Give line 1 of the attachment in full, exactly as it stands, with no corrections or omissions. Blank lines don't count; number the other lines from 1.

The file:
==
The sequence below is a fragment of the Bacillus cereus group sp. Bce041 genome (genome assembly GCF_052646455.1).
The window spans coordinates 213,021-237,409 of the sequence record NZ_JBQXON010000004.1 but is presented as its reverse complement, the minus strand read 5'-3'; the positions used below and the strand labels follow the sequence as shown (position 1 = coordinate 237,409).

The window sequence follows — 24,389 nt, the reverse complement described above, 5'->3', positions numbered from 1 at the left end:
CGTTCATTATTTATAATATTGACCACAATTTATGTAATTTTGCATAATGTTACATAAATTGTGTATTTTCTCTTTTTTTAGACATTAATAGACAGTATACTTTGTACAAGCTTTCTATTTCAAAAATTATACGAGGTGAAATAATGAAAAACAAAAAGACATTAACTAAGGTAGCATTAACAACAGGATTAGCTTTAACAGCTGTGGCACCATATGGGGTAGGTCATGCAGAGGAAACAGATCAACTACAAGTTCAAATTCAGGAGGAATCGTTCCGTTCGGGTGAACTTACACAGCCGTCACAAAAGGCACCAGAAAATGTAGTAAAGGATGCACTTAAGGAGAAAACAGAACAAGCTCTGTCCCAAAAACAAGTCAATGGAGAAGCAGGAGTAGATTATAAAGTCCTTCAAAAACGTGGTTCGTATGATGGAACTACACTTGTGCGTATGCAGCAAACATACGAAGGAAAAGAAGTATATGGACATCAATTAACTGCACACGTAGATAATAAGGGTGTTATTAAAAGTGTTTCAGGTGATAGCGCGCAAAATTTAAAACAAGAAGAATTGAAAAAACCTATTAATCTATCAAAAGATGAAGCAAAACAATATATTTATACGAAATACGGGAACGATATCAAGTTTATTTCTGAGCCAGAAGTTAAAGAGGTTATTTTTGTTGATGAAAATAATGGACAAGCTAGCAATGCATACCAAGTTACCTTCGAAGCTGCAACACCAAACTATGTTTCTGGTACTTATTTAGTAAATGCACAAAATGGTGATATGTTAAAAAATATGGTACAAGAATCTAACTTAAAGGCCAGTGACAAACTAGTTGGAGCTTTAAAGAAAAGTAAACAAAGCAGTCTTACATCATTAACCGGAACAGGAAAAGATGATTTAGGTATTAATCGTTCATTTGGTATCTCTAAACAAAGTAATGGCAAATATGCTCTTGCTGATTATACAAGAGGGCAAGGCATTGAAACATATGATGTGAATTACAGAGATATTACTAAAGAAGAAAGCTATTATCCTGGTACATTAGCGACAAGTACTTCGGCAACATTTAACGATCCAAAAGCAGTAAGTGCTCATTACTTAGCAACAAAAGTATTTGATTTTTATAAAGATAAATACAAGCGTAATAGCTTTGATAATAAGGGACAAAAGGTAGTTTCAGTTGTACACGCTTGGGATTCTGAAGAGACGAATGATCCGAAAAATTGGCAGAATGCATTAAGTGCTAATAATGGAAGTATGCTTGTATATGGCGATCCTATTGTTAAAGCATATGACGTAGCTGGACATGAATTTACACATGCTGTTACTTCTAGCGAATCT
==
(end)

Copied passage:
The sequence below is a fragment of the Bacillus cereus group sp. Bce041 genome (genome assembly GCF_052646455.1).